In use, the food container 10 can be subjected to microwave energy generated by a microwave oven. The microwave energy would produce steam in the wet sand and the heat generated thereby would be retained for a relatively long period of time. Food which is heated utilizing various heat sources such as a stove, conventional oven, or microwave oven is then placed upon the upper shell. The lid 22 is then placed upon the container 10 which can now be transported to its ultimate destination.
Additionally, the present invention can be used as a plate warmer upon which food provided on a container or plate is placed. The plate warmer is subjected to microwave energy within a microwave oven and the moisture provided within the wet sand evaporates and is retained as steam in a cavity provided between upper and lower shells.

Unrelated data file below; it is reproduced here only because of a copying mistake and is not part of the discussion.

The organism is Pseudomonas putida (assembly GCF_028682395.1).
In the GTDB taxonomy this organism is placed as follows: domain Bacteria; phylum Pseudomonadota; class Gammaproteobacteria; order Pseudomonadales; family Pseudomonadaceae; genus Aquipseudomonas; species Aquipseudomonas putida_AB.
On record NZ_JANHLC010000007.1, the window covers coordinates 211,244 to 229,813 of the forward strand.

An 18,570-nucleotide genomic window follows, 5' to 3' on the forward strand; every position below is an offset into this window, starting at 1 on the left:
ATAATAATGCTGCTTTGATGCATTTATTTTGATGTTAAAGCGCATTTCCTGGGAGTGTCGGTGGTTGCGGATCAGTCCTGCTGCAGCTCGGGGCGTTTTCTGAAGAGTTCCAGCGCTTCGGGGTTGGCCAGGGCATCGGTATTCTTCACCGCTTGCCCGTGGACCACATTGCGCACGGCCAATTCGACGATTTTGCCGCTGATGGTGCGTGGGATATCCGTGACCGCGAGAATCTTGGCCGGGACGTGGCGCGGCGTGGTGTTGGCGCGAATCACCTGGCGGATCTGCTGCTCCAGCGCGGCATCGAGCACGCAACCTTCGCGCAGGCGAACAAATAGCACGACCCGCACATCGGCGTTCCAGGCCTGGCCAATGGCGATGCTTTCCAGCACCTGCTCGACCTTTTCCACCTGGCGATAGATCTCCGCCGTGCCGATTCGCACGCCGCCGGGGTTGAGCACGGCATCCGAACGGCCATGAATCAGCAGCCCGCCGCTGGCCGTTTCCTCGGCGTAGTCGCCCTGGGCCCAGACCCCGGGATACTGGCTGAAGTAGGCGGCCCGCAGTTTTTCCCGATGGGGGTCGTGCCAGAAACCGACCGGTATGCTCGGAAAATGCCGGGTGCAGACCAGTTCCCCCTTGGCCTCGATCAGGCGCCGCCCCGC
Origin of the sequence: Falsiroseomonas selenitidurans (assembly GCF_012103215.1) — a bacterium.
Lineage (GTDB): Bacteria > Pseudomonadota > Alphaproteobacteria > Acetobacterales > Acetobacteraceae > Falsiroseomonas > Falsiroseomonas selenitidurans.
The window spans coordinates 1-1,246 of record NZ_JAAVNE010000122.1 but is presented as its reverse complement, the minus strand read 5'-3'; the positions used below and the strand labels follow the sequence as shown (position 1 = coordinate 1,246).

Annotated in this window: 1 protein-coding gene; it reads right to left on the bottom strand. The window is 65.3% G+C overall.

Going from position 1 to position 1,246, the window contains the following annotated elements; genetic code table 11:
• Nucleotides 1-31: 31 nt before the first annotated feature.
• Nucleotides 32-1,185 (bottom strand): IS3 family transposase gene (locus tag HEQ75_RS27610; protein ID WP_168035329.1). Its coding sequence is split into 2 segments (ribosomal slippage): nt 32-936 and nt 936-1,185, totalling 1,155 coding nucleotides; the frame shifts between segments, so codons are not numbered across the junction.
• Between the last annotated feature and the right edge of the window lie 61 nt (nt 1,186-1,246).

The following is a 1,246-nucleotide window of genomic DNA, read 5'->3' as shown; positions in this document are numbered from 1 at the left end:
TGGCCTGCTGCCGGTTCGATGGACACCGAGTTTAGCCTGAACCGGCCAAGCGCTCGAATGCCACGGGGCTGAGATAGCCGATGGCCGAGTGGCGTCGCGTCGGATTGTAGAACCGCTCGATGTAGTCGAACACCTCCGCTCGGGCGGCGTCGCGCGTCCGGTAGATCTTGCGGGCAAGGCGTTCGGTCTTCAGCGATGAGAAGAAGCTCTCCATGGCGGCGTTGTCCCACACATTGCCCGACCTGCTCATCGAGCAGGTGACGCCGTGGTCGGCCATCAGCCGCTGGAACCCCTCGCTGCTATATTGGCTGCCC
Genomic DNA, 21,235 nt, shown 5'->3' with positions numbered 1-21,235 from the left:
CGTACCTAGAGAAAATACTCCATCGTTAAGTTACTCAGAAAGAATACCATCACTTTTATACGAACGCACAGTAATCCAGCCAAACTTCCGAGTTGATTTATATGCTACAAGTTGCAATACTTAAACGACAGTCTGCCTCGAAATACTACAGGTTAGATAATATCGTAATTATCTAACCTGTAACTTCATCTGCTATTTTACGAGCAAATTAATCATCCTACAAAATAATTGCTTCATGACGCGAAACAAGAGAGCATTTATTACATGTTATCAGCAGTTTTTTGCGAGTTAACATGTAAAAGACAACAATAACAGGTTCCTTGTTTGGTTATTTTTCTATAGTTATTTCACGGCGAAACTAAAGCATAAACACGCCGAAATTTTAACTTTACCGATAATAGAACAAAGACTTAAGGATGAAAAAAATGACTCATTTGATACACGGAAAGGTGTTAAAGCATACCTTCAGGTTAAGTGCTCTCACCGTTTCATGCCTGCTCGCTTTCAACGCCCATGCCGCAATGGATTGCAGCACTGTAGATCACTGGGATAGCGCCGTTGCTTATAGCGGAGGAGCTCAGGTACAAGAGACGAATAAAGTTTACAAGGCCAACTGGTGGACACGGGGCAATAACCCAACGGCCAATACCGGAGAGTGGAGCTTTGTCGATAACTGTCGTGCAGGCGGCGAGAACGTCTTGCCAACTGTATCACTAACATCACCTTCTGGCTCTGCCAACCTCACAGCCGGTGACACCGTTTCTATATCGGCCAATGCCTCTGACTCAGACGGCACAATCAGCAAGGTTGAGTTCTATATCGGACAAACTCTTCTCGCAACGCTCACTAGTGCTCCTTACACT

Although this particular invention is primarily directed to non-disposable food containers, it can be appreciated that a disposable use could be contemplated. For example, the lower thermal insulative shell 20 as well as the removable lid 22 could be constructed of a thermally insulative material such as styrofoam. Similarly, a number of additional variations and modifications may be apparent to those skilled in the art. Therefore, the invention is not limited thereto and the scope and breadth of the invention is to be determined from the following claims.
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|U.S. Classification||126/246, 220/560.01, 220/592.28, 220/574.2, 220/592.2, D07/402, 126/400|
|International Classification||A47J39/02, A47J36/02|
|Cooperative Classification||A47J41/0044, A47J36/027|
|European Classification||A47J36/02M, A47J41/00E1|
|Sep 5, 1989||REMI||Maintenance fee reminder mailed|
|Feb 4, 1990||LAPS||Lapse for failure to pay maintenance fees|
|Apr 24, 1990||FP||Expired due to failure to pay maintenance fee|
Effective date: 19900204